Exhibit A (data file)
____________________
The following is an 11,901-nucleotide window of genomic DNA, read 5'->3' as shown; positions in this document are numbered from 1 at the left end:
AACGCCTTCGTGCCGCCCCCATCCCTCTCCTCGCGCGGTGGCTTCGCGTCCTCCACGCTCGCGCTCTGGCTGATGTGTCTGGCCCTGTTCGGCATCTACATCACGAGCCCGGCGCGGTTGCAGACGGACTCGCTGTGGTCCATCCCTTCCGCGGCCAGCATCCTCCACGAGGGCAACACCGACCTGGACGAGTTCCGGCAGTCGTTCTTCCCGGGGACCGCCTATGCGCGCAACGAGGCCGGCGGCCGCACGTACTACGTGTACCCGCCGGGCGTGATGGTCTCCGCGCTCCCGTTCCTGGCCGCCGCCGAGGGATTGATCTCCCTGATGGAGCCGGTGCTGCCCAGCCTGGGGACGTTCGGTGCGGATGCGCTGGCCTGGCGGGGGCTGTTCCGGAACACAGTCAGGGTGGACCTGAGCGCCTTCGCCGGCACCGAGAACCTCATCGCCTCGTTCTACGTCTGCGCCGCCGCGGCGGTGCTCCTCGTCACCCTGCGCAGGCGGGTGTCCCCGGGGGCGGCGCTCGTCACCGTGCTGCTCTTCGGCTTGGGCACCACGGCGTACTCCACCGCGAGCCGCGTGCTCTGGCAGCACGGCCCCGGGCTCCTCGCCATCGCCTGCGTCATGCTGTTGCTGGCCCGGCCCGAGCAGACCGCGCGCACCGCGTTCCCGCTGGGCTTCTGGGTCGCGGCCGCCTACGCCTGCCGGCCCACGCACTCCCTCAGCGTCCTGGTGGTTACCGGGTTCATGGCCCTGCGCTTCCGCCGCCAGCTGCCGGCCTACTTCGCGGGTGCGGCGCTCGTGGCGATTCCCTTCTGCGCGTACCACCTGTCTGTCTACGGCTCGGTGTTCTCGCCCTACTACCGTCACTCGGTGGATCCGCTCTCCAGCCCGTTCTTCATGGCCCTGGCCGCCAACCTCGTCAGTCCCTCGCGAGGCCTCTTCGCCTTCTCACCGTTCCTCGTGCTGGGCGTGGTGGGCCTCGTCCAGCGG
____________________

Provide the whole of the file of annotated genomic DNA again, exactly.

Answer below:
The following is an 11,901-nucleotide window of genomic DNA, read 5'->3' as shown; positions in this document are numbered from 1 at the left end:
AACGCCTTCGTGCCGCCCCCATCCCTCTCCTCGCGCGGTGGCTTCGCGTCCTCCACGCTCGCGCTCTGGCTGATGTGTCTGGCCCTGTTCGGCATCTACATCACGAGCCCGGCGCGGTTGCAGACGGACTCGCTGTGGTCCATCCCTTCCGCGGCCAGCATCCTCCACGAGGGCAACACCGACCTGGACGAGTTCCGGCAGTCGTTCTTCCCGGGGACCGCCTATGCGCGCAACGAGGCCGGCGGCCGCACGTACTACGTGTACCCGCCGGGCGTGATGGTCTCCGCGCTCCCGTTCCTGGCCGCCGCCGAGGGATTGATCTCCCTGATGGAGCCGGTGCTGCCCAGCCTGGGGACGTTCGGTGCGGATGCGCTGGCCTGGCGGGGGCTGTTCCGGAACACAGTCAGGGTGGACCTGAGCGCCTTCGCCGGCACCGAGAACCTCATCGCCTCGTTCTACGTCTGCGCCGCCGCGGCGGTGCTCCTCGTCACCCTGCGCAGGCGGGTGTCCCCGGGGGCGGCGCTCGTCACCGTGCTGCTCTTCGGCTTGGGCACCACGGCGTACTCCACCGCGAGCCGCGTGCTCTGGCAGCACGGCCCCGGGCTCCTCGCCATCGCCTGCGTCATGCTGTTGCTGGCCCGGCCCGAGCAGACCGCGCGCACCGCGTTCCCGCTGGGCTTCTGGGTCGCGGCCGCCTACGCCTGCCGGCCCACGCACTCCCTCAGCGTCCTGGTGGTTACCGGGTTCATGGCCCTGCGCTTCCGCCGCCAGCTGCCGGCCTACTTCGCGGGTGCGGCGCTCGTGGCGATTCCCTTCTGCGCGTACCACCTGTCTGTCTACGGCTCGGTGTTCTCGCCCTACTACCGTCACTCGGTGGATCCGCTCTCCAGCCCGTTCTTCATGGCCCTGGCCGCCAACCTCGTCAGTCCCTCGCGAGGCCTCTTCGCCTTCTCACCGTTCCTCGTGCTGGGCGTGGTGGGCCTCGTCCAGCGG